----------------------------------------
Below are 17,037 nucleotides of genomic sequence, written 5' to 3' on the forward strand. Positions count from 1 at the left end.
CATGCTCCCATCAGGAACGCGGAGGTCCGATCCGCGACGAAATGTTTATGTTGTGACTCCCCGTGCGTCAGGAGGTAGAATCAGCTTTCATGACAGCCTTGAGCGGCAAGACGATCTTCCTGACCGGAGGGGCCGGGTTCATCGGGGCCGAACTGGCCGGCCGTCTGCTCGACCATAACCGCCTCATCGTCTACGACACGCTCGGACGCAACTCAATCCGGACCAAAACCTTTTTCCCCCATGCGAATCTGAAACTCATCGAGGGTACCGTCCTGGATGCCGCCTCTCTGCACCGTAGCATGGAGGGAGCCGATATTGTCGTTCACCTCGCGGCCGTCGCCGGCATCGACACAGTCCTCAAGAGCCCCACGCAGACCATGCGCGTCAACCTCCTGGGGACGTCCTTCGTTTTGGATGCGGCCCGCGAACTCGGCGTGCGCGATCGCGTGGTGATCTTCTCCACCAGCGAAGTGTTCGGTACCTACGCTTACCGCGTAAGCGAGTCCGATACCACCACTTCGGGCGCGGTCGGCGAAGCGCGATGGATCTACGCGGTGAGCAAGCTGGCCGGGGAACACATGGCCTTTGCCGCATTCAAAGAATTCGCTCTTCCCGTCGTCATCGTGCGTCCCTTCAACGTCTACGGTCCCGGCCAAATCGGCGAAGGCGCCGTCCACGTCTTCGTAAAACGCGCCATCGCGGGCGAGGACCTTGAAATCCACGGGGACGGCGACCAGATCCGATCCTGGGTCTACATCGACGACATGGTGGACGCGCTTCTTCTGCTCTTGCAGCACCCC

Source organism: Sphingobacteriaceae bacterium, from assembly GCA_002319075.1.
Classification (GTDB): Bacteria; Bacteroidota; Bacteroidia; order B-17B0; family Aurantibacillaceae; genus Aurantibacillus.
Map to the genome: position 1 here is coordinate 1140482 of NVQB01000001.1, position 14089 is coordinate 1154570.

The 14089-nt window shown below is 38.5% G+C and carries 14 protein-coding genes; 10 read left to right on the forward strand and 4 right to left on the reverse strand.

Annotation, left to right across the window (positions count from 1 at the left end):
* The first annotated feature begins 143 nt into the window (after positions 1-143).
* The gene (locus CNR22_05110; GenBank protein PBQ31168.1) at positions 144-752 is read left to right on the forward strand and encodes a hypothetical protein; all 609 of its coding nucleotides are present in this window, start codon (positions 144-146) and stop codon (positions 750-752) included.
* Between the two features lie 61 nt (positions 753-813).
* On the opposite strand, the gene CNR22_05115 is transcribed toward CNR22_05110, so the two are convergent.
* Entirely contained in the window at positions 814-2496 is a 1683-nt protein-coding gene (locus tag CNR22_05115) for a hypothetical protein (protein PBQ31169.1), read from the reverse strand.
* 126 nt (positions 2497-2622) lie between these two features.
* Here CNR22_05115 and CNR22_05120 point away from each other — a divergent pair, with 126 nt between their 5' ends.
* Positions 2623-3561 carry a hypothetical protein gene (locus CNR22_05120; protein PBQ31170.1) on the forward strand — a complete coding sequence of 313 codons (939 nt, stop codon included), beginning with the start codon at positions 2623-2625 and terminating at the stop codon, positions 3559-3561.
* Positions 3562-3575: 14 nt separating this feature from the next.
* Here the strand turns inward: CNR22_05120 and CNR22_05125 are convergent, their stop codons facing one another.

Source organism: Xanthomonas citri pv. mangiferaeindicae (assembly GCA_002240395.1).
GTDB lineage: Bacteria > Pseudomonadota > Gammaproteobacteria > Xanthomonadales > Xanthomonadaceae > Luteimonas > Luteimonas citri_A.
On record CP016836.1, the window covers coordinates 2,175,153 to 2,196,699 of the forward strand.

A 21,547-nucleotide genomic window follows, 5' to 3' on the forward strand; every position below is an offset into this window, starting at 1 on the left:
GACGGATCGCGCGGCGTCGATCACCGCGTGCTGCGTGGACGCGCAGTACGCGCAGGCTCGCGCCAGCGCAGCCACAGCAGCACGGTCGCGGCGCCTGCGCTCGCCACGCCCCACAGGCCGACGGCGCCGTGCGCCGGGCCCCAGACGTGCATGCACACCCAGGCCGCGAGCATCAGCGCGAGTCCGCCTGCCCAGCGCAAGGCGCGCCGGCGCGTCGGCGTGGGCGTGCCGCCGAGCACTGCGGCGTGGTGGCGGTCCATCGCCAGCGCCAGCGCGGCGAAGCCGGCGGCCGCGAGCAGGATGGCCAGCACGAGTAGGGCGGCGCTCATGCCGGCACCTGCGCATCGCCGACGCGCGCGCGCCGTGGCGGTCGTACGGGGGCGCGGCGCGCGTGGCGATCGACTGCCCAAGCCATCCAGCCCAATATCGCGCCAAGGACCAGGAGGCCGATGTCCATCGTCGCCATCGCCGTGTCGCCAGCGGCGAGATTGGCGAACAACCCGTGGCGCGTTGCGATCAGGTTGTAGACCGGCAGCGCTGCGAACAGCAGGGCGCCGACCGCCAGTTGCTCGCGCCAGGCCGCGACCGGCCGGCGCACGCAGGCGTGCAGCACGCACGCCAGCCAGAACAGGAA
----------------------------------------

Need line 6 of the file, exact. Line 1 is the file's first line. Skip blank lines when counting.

The 14089-nt window shown below is 38.5% G+C and carries 14 protein-coding genes; 10 read left to right on the forward strand and 4 right to left on the reverse strand.